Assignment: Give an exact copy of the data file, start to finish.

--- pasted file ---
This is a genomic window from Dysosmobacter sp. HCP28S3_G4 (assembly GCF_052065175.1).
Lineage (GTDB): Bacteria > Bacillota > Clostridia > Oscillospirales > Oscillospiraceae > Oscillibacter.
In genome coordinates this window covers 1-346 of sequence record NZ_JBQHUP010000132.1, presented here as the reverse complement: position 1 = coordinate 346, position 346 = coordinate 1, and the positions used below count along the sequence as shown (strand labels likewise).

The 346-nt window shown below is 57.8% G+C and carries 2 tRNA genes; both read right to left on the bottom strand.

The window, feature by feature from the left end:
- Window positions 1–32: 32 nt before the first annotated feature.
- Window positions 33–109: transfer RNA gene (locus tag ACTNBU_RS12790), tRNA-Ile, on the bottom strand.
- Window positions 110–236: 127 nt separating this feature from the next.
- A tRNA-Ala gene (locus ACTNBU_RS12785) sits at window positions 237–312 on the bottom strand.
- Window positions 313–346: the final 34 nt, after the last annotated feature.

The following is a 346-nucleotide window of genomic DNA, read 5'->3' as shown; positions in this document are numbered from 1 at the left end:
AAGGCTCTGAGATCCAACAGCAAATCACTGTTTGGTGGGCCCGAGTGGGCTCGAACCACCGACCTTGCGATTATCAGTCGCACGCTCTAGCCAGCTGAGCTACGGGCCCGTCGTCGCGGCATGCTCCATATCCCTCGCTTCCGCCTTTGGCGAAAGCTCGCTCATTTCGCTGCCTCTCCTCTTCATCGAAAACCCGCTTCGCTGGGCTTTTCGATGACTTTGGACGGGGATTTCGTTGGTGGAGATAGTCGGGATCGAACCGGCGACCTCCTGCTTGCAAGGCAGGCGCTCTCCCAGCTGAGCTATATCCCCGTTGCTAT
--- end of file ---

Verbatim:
This is a genomic window from Dysosmobacter sp. HCP28S3_G4 (assembly GCF_052065175.1).
Lineage (GTDB): Bacteria > Bacillota > Clostridia > Oscillospirales > Oscillospiraceae > Oscillibacter.
In genome coordinates this window covers 1-346 of sequence record NZ_JBQHUP010000132.1, presented here as the reverse complement: position 1 = coordinate 346, position 346 = coordinate 1, and the positions used below count along the sequence as shown (strand labels likewise).

The 346-nt window shown below is 57.8% G+C and carries 2 tRNA genes; both read right to left on the bottom strand.

The window, feature by feature from the left end:
- Window positions 1–32: 32 nt before the first annotated feature.
- Window positions 33–109: transfer RNA gene (locus tag ACTNBU_RS12790), tRNA-Ile, on the bottom strand.
- Window positions 110–236: 127 nt separating this feature from the next.
- A tRNA-Ala gene (locus ACTNBU_RS12785) sits at window positions 237–312 on the bottom strand.
- Window positions 313–346: the final 34 nt, after the last annotated feature.

The following is a 346-nucleotide window of genomic DNA, read 5'->3' as shown; positions in this document are numbered from 1 at the left end:
AAGGCTCTGAGATCCAACAGCAAATCACTGTTTGGTGGGCCCGAGTGGGCTCGAACCACCGACCTTGCGATTATCAGTCGCACGCTCTAGCCAGCTGAGCTACGGGCCCGTCGTCGCGGCATGCTCCATATCCCTCGCTTCCGCCTTTGGCGAAAGCTCGCTCATTTCGCTGCCTCTCCTCTTCATCGAAAACCCGCTTCGCTGGGCTTTTCGATGACTTTGGACGGGGATTTCGTTGGTGGAGATAGTCGGGATCGAACCGGCGACCTCCTGCTTGCAAGGCAGGCGCTCTCCCAGCTGAGCTATATCCCCGTTGCTAT